« ForrigeFortsett »
Sedition in the city of Antioch, 224.
Seleucia, council held at, 115; its
Serapis, a Pagan temple, 229; de-
struction of his statue within it, ib.
Sergiopolis, miraculous deliverance
Severus, emperor of the West, 305.
Severus, patriarch of Antioch, 371;
abandons his see, 389.
Silvanus, bishop of Tarsus, 229;
protects Cyril, the exiled bishop
of Jerusalem, ib.; defends the
term "con-substantial" before
the emperor Constantius, 119.
Silverius, pope, 402.
Silvester, bishop of Rome, 13.
Simeon, a monk, 193.
Simeon the Stylite 272; his re-
mains conveyed to Antioch, 274;
miracles, 276; addresses letters
to the emperor Leo, and Basil,
patriarch of Antioch, 311.
Simeon the Stylite, the younger,
Simeon, a monk of Emesa, 415.
Simplicius, pope, 354.
Siricius succeeds Damasus, as bi-
shop of Rome, 230.
Stephen, of Antioch, opponent to
orthodox doctrines, 88; his im-
moral conduct,-employs Onager
in infamous conduct, and de-
posed, 90; becomes patriarch of
St. Athanasius, condemned to death
by Julian, saves himself by stra-
tagem and flight, 136; his death,
St. Basil, bishop of Cæsarea, 176;
resolutely opposes the authority
of the emperor Valens in matters
pertaining to faith, ib.
St. Euphemia, church of, 291; mi-
St. John Chrysostom appointed bi-
shop of Constantinople, 235; his
zeal for the cause of truth, ib.;
endeavours to reclaim the Goths
from Arianism, 236; also to con-
vert some nomadic Scythian
tribes, ib.; encounters Gaïnas, a
powerful Scythian chieftain, in
argument before the emperor,
237; afterwards, when in revolt,
subdues him by his holy reputa-
tion and conduct, 239; sustains
persecution and banishment, ib.;
is recalled and a second time sent
into exile, where he dies, 240.
St. Julian, a monk, prescient of the
death of the tyrant Julian, 149; is
falsely accused of Arianism, 192.
St. Sophia, church of, 412.
Symeon, a leader of the Messalian
Synesius of Cyrene, 277.
Synodical epistle respecting Meli-
Synodical letter from Sardica a-
gainst Arians, 78.
Synodical letter from the council
of Rimini to the bishops of Illy-
Synodical epistle against the dea-
con Aëtius, 120.
Synodical letter to the emperor
Jovian respecting the maintenance
of the Nicene faith, 154.
Synodical letter issued by the coun-
cil of Constantinople, 207.
Synodical letter written by Da-
masis, against various heresies,
Telemachus, a deposed Arian, 164.
Telemachus, a monk, murdered
whilst endeavouring to separate
two gladiators in combat, 234.
Terentius, a pious general, his mild
rebuke of the emperor Valens,
Theodore, a young Christian, cruel-
ly tortured by order of Julian,
Theodore, an Arian bishop, 205.
Theodore, bishop of Mopsuestia,
Theodoret, bishop of Cyrus, de-
posed, 269; re-instated, 301, 338.
Theodoric, the Scythian, his insur-
rection and death, 363, 364; takes
Rome and makes himself king,
Theodosius, a general, gains a sig-
nal victory, 203; sees a vision,
204; remarkable recognition of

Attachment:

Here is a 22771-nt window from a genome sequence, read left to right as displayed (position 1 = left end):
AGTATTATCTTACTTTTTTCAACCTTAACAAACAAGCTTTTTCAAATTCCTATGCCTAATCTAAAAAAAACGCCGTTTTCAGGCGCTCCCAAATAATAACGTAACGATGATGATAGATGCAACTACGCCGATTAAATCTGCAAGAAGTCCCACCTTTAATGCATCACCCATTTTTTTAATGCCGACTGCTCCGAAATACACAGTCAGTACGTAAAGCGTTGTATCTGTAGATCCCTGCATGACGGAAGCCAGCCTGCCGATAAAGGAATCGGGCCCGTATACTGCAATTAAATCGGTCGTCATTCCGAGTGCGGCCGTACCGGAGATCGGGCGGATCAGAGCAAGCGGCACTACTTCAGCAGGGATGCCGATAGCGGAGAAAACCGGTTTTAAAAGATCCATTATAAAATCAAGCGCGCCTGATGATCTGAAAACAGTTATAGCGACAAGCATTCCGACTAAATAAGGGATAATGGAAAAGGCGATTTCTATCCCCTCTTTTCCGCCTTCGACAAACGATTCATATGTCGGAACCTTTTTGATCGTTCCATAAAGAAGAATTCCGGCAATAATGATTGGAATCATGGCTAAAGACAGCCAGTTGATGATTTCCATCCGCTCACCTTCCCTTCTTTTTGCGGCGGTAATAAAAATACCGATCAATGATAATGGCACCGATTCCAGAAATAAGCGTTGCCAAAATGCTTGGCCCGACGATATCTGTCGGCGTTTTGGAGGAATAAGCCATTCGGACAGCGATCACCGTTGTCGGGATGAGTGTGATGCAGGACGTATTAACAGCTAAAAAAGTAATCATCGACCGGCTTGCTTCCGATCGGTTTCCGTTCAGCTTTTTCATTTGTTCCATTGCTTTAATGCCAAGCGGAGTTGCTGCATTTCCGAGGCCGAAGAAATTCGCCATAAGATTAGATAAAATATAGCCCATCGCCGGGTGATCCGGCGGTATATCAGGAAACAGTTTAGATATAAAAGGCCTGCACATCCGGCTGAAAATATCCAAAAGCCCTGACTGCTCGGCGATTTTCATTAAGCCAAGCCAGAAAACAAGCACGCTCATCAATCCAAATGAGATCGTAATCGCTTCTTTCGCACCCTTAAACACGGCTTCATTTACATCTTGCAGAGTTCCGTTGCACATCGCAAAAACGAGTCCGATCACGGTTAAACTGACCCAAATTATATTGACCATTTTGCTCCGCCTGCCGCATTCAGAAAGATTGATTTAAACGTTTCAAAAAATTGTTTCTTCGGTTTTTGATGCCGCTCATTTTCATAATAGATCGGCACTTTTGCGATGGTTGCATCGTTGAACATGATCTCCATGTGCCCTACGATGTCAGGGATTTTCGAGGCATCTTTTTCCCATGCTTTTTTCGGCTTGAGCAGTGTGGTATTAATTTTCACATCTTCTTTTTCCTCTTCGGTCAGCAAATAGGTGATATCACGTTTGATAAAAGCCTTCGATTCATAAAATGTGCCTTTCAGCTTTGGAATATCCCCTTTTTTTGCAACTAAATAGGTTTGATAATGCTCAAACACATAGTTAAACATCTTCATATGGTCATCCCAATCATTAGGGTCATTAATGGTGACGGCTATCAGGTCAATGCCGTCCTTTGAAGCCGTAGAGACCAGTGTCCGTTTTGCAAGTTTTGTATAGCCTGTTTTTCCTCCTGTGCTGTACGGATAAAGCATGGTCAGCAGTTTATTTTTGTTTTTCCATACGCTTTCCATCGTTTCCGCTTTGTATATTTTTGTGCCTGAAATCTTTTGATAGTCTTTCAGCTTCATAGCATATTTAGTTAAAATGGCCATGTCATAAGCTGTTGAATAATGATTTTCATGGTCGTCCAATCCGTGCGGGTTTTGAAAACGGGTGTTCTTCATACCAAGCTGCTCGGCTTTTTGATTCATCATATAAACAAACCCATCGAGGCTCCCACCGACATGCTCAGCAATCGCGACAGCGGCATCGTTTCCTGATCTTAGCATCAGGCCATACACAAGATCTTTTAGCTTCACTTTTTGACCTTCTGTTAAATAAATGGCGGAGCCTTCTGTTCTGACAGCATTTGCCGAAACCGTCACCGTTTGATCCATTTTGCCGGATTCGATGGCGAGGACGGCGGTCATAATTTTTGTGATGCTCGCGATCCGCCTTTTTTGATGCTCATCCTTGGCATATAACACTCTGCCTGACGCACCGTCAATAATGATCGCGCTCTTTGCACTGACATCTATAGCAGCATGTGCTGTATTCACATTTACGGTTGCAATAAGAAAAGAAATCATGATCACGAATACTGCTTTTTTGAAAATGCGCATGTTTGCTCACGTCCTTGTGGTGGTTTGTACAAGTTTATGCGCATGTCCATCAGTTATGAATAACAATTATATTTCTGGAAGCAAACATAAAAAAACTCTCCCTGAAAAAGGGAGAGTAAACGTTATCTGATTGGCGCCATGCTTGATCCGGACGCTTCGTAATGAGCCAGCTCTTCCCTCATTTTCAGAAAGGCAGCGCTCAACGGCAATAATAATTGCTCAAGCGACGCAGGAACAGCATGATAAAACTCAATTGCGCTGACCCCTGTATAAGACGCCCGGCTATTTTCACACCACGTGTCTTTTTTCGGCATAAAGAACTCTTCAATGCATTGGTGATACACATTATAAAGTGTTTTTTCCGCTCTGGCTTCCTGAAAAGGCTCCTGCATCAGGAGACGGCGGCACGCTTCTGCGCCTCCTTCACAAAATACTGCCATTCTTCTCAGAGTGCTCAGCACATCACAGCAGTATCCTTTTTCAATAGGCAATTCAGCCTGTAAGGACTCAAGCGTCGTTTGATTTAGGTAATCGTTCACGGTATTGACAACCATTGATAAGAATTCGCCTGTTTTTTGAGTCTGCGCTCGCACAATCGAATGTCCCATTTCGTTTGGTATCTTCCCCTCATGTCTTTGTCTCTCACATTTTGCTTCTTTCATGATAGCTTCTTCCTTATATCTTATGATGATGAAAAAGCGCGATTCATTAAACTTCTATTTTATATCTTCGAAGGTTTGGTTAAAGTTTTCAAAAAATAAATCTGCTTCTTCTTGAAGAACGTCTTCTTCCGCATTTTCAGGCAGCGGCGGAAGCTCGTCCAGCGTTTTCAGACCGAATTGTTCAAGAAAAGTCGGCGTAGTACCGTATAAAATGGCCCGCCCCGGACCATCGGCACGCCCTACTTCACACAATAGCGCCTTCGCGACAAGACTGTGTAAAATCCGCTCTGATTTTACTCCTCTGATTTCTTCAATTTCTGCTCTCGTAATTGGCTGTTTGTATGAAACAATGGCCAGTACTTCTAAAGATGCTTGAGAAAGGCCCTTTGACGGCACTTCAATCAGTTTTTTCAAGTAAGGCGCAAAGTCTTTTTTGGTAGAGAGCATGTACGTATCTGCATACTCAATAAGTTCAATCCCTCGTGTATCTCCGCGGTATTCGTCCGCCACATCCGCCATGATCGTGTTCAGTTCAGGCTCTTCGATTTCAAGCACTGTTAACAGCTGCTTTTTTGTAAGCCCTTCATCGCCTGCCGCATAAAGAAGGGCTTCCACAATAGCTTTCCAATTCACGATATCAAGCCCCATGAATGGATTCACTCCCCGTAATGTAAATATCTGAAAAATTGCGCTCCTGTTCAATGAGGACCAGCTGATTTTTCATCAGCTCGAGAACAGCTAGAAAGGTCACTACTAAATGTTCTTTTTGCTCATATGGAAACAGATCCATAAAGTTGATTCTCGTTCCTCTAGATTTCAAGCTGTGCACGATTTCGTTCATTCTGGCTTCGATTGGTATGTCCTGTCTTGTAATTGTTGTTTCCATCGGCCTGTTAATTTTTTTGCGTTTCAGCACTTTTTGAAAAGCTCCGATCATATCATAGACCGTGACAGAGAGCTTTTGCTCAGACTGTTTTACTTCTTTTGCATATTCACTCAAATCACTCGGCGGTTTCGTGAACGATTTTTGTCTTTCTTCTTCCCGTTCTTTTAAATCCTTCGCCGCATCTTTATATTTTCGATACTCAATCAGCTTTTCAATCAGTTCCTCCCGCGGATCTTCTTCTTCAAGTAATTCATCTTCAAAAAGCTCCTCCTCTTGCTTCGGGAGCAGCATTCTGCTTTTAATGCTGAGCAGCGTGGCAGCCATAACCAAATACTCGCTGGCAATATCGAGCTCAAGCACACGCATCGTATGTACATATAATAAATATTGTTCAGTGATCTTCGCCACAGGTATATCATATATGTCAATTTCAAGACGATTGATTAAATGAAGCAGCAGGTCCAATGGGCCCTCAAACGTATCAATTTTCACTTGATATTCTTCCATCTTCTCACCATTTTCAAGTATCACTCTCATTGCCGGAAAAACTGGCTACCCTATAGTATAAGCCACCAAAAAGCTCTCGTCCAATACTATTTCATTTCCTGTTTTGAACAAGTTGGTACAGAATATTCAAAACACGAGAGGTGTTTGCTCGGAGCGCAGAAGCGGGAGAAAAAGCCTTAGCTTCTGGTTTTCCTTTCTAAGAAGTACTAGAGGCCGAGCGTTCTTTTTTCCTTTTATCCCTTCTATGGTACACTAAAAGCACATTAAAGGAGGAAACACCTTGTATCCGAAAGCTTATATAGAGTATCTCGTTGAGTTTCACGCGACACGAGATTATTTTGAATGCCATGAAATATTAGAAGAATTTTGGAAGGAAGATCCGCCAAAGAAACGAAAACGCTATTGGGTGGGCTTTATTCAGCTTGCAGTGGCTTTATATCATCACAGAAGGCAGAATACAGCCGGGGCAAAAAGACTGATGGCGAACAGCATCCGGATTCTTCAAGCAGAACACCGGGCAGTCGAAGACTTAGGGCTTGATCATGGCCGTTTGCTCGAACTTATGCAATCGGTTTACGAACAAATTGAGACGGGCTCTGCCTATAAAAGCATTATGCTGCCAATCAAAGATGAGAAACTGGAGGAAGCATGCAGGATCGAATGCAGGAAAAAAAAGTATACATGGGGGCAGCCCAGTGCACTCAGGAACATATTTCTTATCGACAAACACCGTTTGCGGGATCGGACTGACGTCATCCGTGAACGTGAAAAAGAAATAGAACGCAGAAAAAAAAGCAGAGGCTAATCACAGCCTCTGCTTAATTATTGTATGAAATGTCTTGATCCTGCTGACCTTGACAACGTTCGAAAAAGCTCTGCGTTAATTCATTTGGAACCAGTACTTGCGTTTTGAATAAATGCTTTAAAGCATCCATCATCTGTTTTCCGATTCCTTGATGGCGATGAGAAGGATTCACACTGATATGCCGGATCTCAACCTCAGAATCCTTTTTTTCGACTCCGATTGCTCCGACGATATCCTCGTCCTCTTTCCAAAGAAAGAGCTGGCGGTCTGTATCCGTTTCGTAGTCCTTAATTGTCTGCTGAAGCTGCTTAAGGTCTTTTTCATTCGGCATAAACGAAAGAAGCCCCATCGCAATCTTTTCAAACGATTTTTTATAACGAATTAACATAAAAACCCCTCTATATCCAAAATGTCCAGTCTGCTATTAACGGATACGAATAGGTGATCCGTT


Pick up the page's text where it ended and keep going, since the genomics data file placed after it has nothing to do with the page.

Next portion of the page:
the bishop of Tarsus by, 205.
Theodosius, the emperor, remon-
strates with Valentinian the
younger, 217; wins him back to
the faith, and revenges the mur-
der of Gratian, 218; enacts a law
against heretical assemblies, 218;
receives a remonstrance from bi-
shop Ambrose, 220; his bitter
repentance, ib.; causes the de-
molition of idolatrous temples,
226; heals the long-continued
dissensions among the churches,
231; obtains a signal victory
through faith and prayer, 232;
his death, 234.
Theodosius, the younger, summons
the council of Ephesus, 258;
condemns Nestorius, 271, 272;
rebuked by Simeon, 273.
Theodotius, bishop of Laodicea,
Theodotus, bishop of Ancyra, 260.
Theodotus, bishop of Jerapole,
Theodotus, an Arian bishop, 205.
Theognis, an Arian bishop, ib.
Theognis, bishop of Nice, expelled,
Theonas and Secundus, excommu-
nication of, 37.
Theophilus, bishop of Alexandria,
takes active steps to suppress
idolatry within his jurisdiction,
228; becomes bishop of Alexan-
Thomas, bishop of Apamea, courts
Chosroes, 405; displays the wood
of the cross, ib.
Timothy Elurus, patriarch of Alex-
andria, 306; banished, 312; re-
stored, 340; enthrones Paul at
Valens (brother of the emperor
Valentinian) is seduced into the
Arian heresy, 167; expels several
exemplary bishops, 168; and ele-
vates to the prelacy men of here-
tical opinions, 169; persecutes
the Christians at Edessa, 172;
disabled when about to sign the
edict of banishment against Bi-
shop Basil, 178; defeated by the
Goths, 197; his untimely end, ib.
Valentinian resents the public pro-
fanity of the emperor Julian, and
is banished, 143; proclaimed
emperor, 157; convokes the bi-
shops to fill up a vacant prelacy,
158; his death, 216.
Valentinian III., his death, 304.
Valentinus, his heretical teaching,
Varamus dethrones Hormisdas,460;
defeats Chosroes II., 461; de-
Vardanes heads the Armenian re-
Verina favours Leo, 317.
Vetranion, bishop of Scythia, re-
bukes the emperor Valens, 197.
Vitalian revolts, 385; defeated by
sea, ib.; assassinated, 388.
Vitalis, bishop of Antioch, 13.
Wife of Julian, (governor of the
East,) beautiful exhortation to
her dying husband, 139.
Xenaias, his violence, 368.
Zeno, the emperor, marries Ariadne,
315; murders Aspar, 316; as-
sumes the purple, ib.; his cha-
racter, 339; flies from Basiliscus, | Zeugmatus, a monk, 193.
340; restored, 348; issues the
Henoticon, 351; writes to Pope
Felix, 359; puts to death Arma-
tus, 363; his death, 366.
Zosimas, the monk, his miracles,
Zosimus, the historian, refutation
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